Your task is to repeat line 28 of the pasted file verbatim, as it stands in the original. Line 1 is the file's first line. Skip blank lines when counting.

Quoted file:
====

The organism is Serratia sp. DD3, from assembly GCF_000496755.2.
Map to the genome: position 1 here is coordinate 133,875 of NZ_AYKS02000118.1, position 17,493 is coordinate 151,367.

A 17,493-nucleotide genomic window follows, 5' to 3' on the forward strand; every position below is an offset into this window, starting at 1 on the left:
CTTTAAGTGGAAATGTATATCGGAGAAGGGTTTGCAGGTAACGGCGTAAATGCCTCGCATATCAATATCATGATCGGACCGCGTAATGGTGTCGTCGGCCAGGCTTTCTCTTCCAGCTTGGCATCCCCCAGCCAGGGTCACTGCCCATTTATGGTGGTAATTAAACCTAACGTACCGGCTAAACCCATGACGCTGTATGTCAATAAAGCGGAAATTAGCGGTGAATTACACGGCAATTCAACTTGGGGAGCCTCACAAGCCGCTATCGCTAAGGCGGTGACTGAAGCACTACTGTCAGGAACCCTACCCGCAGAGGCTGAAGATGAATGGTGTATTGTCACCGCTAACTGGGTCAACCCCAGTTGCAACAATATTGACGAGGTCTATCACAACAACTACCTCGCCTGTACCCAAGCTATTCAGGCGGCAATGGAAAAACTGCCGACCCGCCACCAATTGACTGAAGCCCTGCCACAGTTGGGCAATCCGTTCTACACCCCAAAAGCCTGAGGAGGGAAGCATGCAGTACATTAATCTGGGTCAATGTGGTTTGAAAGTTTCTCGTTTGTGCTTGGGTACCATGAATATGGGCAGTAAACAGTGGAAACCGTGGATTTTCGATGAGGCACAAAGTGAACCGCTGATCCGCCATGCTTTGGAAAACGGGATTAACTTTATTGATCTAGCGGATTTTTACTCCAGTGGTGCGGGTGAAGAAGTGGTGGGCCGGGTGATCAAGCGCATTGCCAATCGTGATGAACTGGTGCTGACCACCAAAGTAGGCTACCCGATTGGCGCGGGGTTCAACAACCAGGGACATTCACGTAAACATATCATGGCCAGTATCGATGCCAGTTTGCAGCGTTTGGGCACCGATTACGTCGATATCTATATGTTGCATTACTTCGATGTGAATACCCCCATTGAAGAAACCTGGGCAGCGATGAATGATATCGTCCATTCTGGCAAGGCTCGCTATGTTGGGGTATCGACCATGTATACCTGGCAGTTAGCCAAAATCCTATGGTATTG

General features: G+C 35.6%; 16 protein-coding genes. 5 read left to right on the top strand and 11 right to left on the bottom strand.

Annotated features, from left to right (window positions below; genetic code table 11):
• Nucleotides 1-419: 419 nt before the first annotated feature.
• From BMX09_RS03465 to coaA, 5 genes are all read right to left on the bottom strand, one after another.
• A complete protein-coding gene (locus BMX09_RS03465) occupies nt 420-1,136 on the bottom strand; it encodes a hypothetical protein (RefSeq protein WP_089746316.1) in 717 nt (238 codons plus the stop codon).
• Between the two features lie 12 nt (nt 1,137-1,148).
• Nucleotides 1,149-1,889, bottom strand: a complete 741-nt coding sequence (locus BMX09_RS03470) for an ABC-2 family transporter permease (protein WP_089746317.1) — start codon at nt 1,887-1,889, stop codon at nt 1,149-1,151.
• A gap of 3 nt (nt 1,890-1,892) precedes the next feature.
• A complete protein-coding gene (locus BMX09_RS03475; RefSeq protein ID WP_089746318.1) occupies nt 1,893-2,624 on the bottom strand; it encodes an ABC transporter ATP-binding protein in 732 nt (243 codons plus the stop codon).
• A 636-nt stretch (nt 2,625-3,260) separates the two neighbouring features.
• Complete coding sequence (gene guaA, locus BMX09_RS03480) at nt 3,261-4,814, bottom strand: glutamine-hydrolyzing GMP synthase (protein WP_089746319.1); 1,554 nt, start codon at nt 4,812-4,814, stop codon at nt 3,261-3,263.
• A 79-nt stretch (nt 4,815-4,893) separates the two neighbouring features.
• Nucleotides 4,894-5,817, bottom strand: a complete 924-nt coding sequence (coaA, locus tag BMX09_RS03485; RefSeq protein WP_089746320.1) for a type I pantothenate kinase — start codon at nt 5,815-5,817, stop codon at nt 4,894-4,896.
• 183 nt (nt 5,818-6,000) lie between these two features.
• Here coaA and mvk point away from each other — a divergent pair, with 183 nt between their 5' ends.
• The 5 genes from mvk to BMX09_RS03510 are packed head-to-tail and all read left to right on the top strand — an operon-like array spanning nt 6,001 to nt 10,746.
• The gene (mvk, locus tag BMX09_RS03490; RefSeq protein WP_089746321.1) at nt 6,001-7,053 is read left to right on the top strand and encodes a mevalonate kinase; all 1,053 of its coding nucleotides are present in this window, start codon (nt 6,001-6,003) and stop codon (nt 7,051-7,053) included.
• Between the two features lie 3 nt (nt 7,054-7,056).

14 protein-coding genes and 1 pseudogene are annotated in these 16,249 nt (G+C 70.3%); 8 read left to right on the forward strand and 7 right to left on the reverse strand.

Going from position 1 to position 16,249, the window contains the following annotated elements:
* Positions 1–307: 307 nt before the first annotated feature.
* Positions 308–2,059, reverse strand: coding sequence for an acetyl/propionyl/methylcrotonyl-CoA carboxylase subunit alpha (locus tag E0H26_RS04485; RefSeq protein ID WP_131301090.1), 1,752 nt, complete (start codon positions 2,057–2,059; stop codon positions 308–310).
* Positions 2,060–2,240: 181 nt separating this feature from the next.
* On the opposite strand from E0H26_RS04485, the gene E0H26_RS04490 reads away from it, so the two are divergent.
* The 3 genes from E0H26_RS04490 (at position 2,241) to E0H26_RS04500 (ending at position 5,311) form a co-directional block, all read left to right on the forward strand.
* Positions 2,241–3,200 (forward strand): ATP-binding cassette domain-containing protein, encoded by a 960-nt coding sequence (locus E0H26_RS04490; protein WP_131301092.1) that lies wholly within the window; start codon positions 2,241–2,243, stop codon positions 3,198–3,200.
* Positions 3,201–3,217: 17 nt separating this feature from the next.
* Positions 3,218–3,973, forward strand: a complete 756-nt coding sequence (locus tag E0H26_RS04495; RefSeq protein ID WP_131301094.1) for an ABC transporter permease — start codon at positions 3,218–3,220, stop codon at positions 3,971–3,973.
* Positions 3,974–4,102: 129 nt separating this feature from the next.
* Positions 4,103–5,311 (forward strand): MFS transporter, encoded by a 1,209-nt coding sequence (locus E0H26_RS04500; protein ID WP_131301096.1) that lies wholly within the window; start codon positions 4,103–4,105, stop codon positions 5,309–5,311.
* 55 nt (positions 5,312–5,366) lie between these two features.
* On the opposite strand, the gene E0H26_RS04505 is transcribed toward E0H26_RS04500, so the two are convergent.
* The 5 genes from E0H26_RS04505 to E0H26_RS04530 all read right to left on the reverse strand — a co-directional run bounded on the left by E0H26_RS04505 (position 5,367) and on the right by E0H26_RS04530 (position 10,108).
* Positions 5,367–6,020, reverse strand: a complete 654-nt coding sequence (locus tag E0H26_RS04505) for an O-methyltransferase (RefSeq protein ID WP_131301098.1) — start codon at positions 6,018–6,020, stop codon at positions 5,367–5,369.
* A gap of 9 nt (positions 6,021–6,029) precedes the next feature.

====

* On the opposite strand from E0H26_RS04485, the gene E0H26_RS04490 reads away from it, so the two are divergent.